It’s easy to get self-absorbed when we’er criticized — or when we think others are criticizing us. Because of our real or imagined defects, we start to believe other people don’t take us seriously. It’s easy to get off course in an attempt to defend ourselves.
As a young leader, Timothy may have dealt with criticism in the Ephesian community because of his age. Paul gives him advice: “Let no one despise you for your youth, but set the believers an example in speech, in conduct, in love, in faith, in purity” (1 Tim 4:12).
Paul doesn’t offer defensive solutions. Rather, he calls Timothy to be a living example of his teaching. He reinforces Timothy’s calling by encouraging him to stay focused on his call, speech, and conduct. By being the contrast to the rumors about him, Timothy thwarts criticism.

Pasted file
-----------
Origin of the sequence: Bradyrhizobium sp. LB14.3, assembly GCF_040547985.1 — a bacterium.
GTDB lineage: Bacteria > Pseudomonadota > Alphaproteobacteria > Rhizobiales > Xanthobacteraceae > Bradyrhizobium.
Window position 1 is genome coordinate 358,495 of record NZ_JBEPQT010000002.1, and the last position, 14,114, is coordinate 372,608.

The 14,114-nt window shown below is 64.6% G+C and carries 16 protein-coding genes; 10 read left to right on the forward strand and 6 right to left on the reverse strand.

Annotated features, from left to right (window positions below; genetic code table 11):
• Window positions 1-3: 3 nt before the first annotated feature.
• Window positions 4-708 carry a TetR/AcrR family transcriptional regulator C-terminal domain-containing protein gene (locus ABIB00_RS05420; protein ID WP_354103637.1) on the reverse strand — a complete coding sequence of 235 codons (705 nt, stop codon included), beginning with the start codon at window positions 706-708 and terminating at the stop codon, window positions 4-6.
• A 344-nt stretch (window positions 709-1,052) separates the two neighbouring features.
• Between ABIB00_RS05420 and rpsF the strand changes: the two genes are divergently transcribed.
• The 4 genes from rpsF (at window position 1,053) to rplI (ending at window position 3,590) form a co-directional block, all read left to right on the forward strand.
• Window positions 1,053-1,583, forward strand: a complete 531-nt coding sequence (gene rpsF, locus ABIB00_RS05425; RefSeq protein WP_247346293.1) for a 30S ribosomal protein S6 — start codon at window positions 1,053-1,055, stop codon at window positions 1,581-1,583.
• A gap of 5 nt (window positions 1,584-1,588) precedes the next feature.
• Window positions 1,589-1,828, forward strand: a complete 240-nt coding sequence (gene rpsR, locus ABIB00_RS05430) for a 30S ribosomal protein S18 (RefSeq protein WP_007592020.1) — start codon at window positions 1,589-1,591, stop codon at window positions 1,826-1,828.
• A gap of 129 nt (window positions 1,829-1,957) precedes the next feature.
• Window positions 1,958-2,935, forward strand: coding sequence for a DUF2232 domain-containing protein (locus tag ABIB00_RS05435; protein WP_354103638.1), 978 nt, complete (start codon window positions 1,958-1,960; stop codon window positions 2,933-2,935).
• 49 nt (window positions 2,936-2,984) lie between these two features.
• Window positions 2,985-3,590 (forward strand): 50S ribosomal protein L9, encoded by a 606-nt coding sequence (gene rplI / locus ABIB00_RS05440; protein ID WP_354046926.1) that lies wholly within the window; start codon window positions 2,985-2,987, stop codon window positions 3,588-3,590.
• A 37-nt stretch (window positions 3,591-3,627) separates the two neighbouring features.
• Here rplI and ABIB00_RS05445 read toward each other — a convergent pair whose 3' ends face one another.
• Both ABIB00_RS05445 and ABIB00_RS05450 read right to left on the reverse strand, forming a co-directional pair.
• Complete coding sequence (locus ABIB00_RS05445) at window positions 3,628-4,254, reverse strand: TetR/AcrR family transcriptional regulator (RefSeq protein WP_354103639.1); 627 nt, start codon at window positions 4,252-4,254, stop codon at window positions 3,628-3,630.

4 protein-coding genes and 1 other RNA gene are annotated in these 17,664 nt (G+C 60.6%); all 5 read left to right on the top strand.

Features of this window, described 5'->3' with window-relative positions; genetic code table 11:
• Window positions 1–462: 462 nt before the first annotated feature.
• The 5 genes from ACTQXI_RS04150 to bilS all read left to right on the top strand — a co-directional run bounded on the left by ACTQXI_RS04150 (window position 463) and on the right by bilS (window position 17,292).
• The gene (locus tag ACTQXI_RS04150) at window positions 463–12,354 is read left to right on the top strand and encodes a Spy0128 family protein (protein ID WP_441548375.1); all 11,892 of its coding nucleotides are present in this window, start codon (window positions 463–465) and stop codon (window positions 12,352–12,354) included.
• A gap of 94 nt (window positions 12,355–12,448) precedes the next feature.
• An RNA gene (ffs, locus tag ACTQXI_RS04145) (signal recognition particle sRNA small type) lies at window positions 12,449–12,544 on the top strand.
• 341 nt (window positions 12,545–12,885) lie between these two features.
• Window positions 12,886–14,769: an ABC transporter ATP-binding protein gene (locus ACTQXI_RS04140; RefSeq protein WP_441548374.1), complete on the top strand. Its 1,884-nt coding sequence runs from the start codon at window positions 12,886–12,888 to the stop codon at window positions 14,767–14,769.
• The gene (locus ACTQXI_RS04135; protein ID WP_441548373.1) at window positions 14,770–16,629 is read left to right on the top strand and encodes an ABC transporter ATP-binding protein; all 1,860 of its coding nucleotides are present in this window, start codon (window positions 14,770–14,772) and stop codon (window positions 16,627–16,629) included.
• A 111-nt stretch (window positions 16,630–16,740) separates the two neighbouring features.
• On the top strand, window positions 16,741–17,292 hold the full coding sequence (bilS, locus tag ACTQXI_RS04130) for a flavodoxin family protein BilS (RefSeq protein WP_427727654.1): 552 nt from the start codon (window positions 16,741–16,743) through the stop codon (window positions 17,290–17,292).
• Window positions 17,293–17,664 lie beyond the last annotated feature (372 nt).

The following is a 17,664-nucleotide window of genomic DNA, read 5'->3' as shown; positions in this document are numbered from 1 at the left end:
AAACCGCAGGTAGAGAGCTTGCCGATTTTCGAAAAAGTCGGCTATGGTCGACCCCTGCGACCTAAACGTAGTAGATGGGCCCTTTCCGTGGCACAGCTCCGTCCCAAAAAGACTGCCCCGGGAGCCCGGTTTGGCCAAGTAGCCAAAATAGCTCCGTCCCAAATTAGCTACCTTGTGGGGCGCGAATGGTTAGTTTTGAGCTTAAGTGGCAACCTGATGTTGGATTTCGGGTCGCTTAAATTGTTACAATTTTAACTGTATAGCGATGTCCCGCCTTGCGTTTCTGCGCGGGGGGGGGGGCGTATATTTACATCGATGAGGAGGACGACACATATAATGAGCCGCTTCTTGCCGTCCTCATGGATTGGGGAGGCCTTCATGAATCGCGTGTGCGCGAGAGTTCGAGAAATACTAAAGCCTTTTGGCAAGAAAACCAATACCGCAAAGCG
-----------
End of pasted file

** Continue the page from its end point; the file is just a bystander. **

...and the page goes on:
But Paul isn’t simply giving leadership advice. By reaffirming Timothy’s purpose and calling, he is helping Timothy focus on God’s work instead of his own abilities (or a defense of them). Paul doesn’t want Timothy to be guided by fear of others; he wants him to think about God.
We don’t have to be in a leadership position to experience this type of criticism or to respond in the way that Paul suggests. When feeling defensive or concerned about other peoples opinions, we shouldn’t be concerned about defending ourselves. We’re not intended to reaffirm our own stellar traits or abilities. That flies in the face of the gospel. Instead, we should act in a way that points people to God’s work, shifting both our focus and their focus to the one whose opinion truly matters.